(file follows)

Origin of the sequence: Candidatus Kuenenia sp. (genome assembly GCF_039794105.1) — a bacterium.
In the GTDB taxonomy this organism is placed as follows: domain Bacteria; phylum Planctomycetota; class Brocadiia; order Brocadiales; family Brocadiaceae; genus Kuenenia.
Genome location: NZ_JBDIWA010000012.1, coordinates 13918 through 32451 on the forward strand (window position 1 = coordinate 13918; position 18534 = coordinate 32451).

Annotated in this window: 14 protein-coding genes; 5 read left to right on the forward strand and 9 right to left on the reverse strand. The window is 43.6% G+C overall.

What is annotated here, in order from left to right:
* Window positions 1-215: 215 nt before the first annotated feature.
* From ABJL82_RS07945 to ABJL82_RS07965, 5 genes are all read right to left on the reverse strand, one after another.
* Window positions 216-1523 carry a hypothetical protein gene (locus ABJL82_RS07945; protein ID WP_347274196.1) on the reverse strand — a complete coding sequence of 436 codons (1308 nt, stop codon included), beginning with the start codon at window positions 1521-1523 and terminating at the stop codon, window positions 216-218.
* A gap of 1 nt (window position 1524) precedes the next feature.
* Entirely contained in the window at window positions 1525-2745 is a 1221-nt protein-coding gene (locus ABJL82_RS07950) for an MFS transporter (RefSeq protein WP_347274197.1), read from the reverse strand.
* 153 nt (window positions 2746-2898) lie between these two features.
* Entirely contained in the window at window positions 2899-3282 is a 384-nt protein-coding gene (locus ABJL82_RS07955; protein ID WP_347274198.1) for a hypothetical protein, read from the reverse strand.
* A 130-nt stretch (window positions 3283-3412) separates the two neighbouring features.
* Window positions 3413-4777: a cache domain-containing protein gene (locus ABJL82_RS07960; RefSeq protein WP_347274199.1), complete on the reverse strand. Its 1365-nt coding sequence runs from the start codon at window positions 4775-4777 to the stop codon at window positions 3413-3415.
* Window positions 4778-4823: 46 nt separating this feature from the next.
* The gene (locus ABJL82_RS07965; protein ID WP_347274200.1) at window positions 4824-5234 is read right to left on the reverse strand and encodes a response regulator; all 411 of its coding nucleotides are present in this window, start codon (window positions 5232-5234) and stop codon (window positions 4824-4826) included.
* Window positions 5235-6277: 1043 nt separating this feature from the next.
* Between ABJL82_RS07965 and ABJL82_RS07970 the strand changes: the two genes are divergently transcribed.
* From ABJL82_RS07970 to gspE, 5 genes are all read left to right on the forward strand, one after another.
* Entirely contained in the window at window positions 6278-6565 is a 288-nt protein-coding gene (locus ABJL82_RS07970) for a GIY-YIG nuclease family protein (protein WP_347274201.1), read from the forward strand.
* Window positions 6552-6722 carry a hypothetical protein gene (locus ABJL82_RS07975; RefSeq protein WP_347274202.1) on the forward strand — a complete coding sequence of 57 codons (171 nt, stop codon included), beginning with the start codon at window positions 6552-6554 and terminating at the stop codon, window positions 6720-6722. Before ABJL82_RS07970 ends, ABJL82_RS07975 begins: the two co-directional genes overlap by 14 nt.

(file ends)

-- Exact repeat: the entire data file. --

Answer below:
Origin of the sequence: Candidatus Kuenenia sp. (genome assembly GCF_039794105.1) — a bacterium.
In the GTDB taxonomy this organism is placed as follows: domain Bacteria; phylum Planctomycetota; class Brocadiia; order Brocadiales; family Brocadiaceae; genus Kuenenia.
Genome location: NZ_JBDIWA010000012.1, coordinates 13918 through 32451 on the forward strand (window position 1 = coordinate 13918; position 18534 = coordinate 32451).

Annotated in this window: 14 protein-coding genes; 5 read left to right on the forward strand and 9 right to left on the reverse strand. The window is 43.6% G+C overall.

What is annotated here, in order from left to right:
* Window positions 1-215: 215 nt before the first annotated feature.
* From ABJL82_RS07945 to ABJL82_RS07965, 5 genes are all read right to left on the reverse strand, one after another.
* Window positions 216-1523 carry a hypothetical protein gene (locus ABJL82_RS07945; protein ID WP_347274196.1) on the reverse strand — a complete coding sequence of 436 codons (1308 nt, stop codon included), beginning with the start codon at window positions 1521-1523 and terminating at the stop codon, window positions 216-218.
* A gap of 1 nt (window position 1524) precedes the next feature.
* Entirely contained in the window at window positions 1525-2745 is a 1221-nt protein-coding gene (locus ABJL82_RS07950) for an MFS transporter (RefSeq protein WP_347274197.1), read from the reverse strand.
* 153 nt (window positions 2746-2898) lie between these two features.
* Entirely contained in the window at window positions 2899-3282 is a 384-nt protein-coding gene (locus ABJL82_RS07955; protein ID WP_347274198.1) for a hypothetical protein, read from the reverse strand.
* A 130-nt stretch (window positions 3283-3412) separates the two neighbouring features.
* Window positions 3413-4777: a cache domain-containing protein gene (locus ABJL82_RS07960; RefSeq protein WP_347274199.1), complete on the reverse strand. Its 1365-nt coding sequence runs from the start codon at window positions 4775-4777 to the stop codon at window positions 3413-3415.
* Window positions 4778-4823: 46 nt separating this feature from the next.
* The gene (locus ABJL82_RS07965; protein ID WP_347274200.1) at window positions 4824-5234 is read right to left on the reverse strand and encodes a response regulator; all 411 of its coding nucleotides are present in this window, start codon (window positions 5232-5234) and stop codon (window positions 4824-4826) included.
* Window positions 5235-6277: 1043 nt separating this feature from the next.
* Between ABJL82_RS07965 and ABJL82_RS07970 the strand changes: the two genes are divergently transcribed.
* From ABJL82_RS07970 to gspE, 5 genes are all read left to right on the forward strand, one after another.
* Entirely contained in the window at window positions 6278-6565 is a 288-nt protein-coding gene (locus ABJL82_RS07970) for a GIY-YIG nuclease family protein (protein WP_347274201.1), read from the forward strand.
* Window positions 6552-6722 carry a hypothetical protein gene (locus ABJL82_RS07975; RefSeq protein WP_347274202.1) on the forward strand — a complete coding sequence of 57 codons (171 nt, stop codon included), beginning with the start codon at window positions 6552-6554 and terminating at the stop codon, window positions 6720-6722. Before ABJL82_RS07970 ends, ABJL82_RS07975 begins: the two co-directional genes overlap by 14 nt.